Thor: Ragnarok is a blast. It’s Thor’s best solo outing thus far, and one of the most fun Marvel movies yet. It may not be the most emotional movie in the MCU, nor does it pack the biggest punch despite the two heavy hitters Thor and Hulk leading the way, but it’s stylish, hilarious, and unique. Ragnarok may have been one of the Marvel “Phase 3” films I was looking forward to the least, but it has rapidly become one of my favorites and I can’t wait to see it again. Overall, I’d give it a solid A-, but instead of writing a normal review I’m instead going to give you 5 Things from Thor: Ragnarok that made a difference to me, good or bad. I might work this format into future reviews, or try to use it to take care of some of my review backlog. In this case, I’ve got 4 Things I liked about Thor: Ragnarok and 1 Thing I didn’t like. Read on, and let me know if you agree with any of my picks, or what you liked or disliked about the God of Thunder’s latest adventure.
4 Things I Liked
Jeff Goldblum has long been my favorite living actor, dating back to Jurassic Park if not before, so I’d be remiss if I didn’t highlight this, his most Goldblumiest of roles. He may be a villain, or at least an antagonist, in Ragnarok, but every moment he’s onscreen is a joy to watch. It helps that he’s been allowed to go full-Goldblum as the Grandmaster, improvising and giving in to his acting instincts, so that it feels like we’re watching the actor play a version of himself, with only the slightest of exaggeration. Perhaps the only thing better than this example of peak Goldblumness is the recognition that he’s been getting because of it. Honestly, had Independence Day: Resurgence not been one of the worst movies ever then this might have happened last year, as he was far and away the best thing about that horror show (and was legitimately good despite its awfulness), perhaps its better off that he’s getting this recognition alongside a better film. It makes me excited to see how he’ll be used in the Jurassic World sequel, despite despising the first one. But for now I’ll eagerly await the news of a spinoff film for the Grandmaster that’s just two hours of him making flirty small talk with those around him and giving them all nicknames.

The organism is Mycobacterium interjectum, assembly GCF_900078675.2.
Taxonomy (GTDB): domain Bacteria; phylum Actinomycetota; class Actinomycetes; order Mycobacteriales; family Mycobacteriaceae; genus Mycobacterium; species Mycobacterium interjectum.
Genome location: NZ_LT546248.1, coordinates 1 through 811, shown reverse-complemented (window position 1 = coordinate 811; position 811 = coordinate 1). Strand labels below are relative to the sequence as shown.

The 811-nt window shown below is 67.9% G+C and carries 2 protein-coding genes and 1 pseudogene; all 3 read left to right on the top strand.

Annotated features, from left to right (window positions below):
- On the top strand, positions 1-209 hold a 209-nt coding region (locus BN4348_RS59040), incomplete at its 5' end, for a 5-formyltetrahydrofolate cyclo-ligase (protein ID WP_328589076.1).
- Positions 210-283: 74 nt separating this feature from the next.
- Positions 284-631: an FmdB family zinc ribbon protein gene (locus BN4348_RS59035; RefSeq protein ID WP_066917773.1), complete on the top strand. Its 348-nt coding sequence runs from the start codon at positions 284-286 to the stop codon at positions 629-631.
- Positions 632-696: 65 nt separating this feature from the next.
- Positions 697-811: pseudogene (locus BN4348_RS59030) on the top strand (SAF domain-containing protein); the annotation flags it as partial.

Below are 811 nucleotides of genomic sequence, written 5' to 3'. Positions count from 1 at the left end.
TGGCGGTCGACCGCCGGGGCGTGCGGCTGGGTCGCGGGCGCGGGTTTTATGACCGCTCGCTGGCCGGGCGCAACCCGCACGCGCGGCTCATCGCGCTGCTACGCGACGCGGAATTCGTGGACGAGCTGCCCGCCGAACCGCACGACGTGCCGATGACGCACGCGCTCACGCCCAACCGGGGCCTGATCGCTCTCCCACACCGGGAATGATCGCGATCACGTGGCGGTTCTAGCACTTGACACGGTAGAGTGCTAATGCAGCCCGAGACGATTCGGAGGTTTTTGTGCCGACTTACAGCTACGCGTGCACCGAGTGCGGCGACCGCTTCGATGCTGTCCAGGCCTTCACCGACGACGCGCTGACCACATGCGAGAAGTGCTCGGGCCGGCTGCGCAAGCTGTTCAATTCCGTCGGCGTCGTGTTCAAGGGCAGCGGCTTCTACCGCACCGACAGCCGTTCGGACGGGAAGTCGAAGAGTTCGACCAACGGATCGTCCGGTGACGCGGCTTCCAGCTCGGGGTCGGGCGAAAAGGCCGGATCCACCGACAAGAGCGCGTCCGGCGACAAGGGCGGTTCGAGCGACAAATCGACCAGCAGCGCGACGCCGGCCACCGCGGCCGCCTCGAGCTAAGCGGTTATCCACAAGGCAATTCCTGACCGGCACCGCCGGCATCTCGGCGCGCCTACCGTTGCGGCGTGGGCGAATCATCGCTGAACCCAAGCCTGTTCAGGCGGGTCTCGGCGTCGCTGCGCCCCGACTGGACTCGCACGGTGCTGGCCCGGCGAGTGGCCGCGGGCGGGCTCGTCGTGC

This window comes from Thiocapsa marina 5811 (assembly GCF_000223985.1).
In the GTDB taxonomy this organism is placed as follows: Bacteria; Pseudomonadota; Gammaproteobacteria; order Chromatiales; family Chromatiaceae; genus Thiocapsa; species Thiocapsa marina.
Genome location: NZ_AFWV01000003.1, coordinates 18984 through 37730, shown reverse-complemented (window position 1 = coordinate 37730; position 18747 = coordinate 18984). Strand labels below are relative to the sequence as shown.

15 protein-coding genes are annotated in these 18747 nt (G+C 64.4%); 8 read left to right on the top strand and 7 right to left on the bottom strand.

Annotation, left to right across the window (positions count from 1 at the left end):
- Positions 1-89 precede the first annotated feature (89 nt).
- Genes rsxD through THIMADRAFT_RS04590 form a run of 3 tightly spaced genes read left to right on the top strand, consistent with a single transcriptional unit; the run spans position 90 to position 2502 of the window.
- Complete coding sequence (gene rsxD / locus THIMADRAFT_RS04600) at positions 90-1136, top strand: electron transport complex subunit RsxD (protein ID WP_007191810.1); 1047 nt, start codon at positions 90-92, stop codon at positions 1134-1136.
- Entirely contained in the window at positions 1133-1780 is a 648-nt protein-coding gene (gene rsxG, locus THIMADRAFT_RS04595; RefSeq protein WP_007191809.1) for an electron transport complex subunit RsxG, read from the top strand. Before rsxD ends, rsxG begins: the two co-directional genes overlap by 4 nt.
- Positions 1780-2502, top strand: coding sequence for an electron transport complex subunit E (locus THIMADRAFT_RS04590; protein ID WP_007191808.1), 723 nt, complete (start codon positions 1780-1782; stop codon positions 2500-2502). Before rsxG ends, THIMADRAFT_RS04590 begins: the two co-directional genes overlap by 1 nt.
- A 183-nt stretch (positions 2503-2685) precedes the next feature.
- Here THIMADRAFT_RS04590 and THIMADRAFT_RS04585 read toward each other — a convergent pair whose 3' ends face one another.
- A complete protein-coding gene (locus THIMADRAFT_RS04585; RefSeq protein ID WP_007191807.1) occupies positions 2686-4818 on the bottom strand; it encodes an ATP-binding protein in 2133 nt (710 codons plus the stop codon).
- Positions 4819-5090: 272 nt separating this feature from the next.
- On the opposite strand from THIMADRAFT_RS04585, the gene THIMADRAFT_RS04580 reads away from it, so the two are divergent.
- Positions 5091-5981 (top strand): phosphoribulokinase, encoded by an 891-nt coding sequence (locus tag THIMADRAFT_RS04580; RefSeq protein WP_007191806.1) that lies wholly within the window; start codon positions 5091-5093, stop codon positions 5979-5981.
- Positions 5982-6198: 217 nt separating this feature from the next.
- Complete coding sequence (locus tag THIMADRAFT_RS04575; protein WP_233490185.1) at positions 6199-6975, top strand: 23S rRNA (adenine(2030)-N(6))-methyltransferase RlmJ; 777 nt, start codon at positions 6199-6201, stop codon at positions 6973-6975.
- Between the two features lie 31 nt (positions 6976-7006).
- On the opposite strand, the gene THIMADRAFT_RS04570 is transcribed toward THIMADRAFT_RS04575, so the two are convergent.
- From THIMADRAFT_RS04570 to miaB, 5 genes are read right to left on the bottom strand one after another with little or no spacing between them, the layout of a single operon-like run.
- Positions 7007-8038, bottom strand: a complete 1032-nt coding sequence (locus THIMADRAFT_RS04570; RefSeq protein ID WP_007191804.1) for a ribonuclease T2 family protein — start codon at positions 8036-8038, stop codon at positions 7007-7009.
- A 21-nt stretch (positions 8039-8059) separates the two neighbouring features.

Out with the Old
Thor: Ragnarok is a very different beast from the previous Thor films, and it goes out of its way at times to emphasize that point. With the team-up of Thor and the Hulk (plus an extended cameo from Doctor Strange), it’s more like a mini-Avengers movie than a Thor film, and its tone and style are more akin to Guardians of the Galaxy than either of the previous solo outings from the God of Thunder. But what really surprised me was the movie’s willingness and even eagerness to wipe out much of what had become familiar from the Thor series or even the comic books. In the first 20 minutes a handful of Thor mainstays are killed off in quick succession, Thor’s previous romance is discarded, dangling plot threads are tied up, continuity problems for Marvel are wiped out, and many of the sources of drama from the previous films are resolved. It makes the first chunk of the film drag a bit, but it ensures a mostly clean slate for Ragnarok, which by film’s end has served as a reboot for the Thor side of the Marvel Cinematic Universe. This is a smart move all around. I enjoyed both of the previous Thor movies, perhaps more than the average Marvel fan, but I’ll happily admit that they weren’t stunning successes. Both have some excellent moments, talented casts, and lots of potential, but their stories and their tone never meshed very well with the MCU. I definitely do not want all future Marvel movies be homogeneous by any stretch of the imagination, and I think within the established Marvel framework there is a lot of room for creativity and variety, but the movies still need to fit together and feel like they belong and contribute to the greater whole. The first two Thor movies couldn’t decide what they wanted to be. At times they were Shakespeare, at others they were Lord of the Rings, while never quite committing to either the fish-out-of-water story of a god stranded on Earth or to the science fiction/fantasy dichotomy that they tried to create. We were left with an interesting Thor/Loki dynamic, some fun action and occasional comedy, and little else. But now Ragnarok has struck out on its own, discarding Thor’s baggage and sending him off in a new direction as a fully science fiction franchise with a distinct flavor all its own, while still maintaining the best bits of what that corner of the universe has to offer.